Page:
We headed up to Fort William, a horrible new town of a place which has grown up around the base of Ben Nevis.  Although an old place it was “developed” in the 60’s and 70’s and is ripe for the bulldozer treatment again.Then through Spean Bridge to Fort Augustus and lunch. We watched a couple of boats come through the locks and watched the swing bridge move rather less than majestically out of the way once the idiot tourists had finally been cleared from it.

From Fort Augustus we headed north again up the side of the long expanse of water reputed to be home to a monster. Loch Ness is another place with an atmosphere of it’s own. If you have been there you will wonder why the argument is based around whether there is a monster. See the water, especially flat and shiny as a mirror as it was this day and you wonder instead how there is any way there couldn’t be a monster there. Next, Drumnadrochit where we cut inland away from the coaches and caravans towards Beauly and a stop at the Moniack Castle Winery.

From there it was Muir of Ord then finally, Garve and the hotel, arriving at 5.30, where we met Bill and Linda Bennett, who are from that area and who had arranged to stay with us for the weekend. After a shower and a nap, we headed in for dinner, where we discussed the route for tomorrow. Bill had prepared 2 routes with maps and we pored over these trying to decide which we should do, before, in time honoured fashion, deciding we’d  do both. So we merged the routes and, after consulting the weather forecast which predicted the lesser weather coming from the west, reversed the route so we stayed in the pocket of good weather. And so to bed.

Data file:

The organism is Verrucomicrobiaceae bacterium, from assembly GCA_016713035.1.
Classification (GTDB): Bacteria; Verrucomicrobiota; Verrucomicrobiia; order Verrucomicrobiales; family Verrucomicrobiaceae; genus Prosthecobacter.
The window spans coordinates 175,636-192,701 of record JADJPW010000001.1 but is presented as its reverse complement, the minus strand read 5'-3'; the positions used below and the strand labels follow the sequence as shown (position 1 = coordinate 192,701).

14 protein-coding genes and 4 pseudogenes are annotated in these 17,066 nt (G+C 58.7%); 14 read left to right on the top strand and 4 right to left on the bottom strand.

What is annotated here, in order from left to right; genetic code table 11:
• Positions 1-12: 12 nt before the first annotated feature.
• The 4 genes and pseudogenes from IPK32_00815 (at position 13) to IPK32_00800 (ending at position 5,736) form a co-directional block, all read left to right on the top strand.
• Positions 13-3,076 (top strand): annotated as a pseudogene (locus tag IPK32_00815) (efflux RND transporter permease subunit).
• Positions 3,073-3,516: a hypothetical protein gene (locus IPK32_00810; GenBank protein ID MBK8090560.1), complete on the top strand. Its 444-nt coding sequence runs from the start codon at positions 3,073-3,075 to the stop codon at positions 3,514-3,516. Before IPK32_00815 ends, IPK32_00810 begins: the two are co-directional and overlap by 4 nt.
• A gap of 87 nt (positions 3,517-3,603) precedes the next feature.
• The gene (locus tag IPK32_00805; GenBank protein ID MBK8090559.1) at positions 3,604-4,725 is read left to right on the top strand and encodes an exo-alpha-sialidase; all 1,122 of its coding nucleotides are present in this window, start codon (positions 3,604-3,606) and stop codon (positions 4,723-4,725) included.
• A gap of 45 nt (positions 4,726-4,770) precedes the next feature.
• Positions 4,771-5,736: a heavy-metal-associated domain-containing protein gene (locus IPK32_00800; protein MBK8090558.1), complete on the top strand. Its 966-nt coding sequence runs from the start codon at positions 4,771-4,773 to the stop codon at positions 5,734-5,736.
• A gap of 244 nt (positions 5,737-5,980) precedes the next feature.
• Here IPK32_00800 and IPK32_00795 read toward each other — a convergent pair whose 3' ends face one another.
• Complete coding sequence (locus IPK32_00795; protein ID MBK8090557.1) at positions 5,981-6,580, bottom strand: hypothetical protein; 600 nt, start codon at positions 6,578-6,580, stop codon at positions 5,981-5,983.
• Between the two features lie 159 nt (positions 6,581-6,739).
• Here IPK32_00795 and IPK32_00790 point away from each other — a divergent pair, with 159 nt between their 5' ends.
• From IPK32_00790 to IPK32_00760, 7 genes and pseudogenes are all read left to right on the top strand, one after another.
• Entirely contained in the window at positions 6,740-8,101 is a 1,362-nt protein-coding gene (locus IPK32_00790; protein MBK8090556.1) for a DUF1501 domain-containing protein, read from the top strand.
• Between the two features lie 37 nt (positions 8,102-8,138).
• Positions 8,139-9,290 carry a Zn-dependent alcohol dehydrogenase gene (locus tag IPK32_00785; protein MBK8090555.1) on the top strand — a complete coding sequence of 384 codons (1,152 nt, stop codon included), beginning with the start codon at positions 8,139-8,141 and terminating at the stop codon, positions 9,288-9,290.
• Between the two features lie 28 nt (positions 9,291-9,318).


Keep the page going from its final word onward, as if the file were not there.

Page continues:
Dawn broke at 6am. I know this because I was awake every hour through the night, but that’s rich food eaten late, 4 glasses of red and a lumpy bed for you. Even if I had been soundly asleep, every beast in the immediate area is issued with a megaphone which they all use to out shout each other. The dawn chorus, is, in reality, a  dawn riot.  Imagine a classroom full of hyperactive 5 year olds on the last day before breaking up for Christmas and you have a picture of the dawn chorus.

After problems with the shower, we all met up for breakfast in the conservatory. Where they came from I’m not sure but suddenly for all to see were two stags. A stag standing against the background of a wood is almost impossible to see. You could walk past it and never see it. Of course the stag would leg it (or more accurately hoof it) long before you got anywhere near.These two saw us and torn between timidity and the lure of the food this side of the fence left for the chickens, they paused. Then, one moved forward, measured the fence against it’s chest, took a step back and hopped over. Food won the day.

At around 10 am we were ready to set off on our marathon trip for the day, calculated at around 211 miles. There are two things you should know about the north of Scotland. 1: it is empty. 2: because it is empty, the roads are in fantastic condition. I have seen poorer tarmac on race tracks. The 6 of us set off and headed west towards Kinlochewe, Poolewe and finally  Ullapool in time for a late lunch. We saw the North Scotland region parked at Poolewe Gardens, but we were running late and didn’t see them until we had passed. At Ullapool, we discovered the mountaineering shop were selling neckwarmers and within 10 minutes their stock was gone. Looking like the turtleneck convention we headed off again.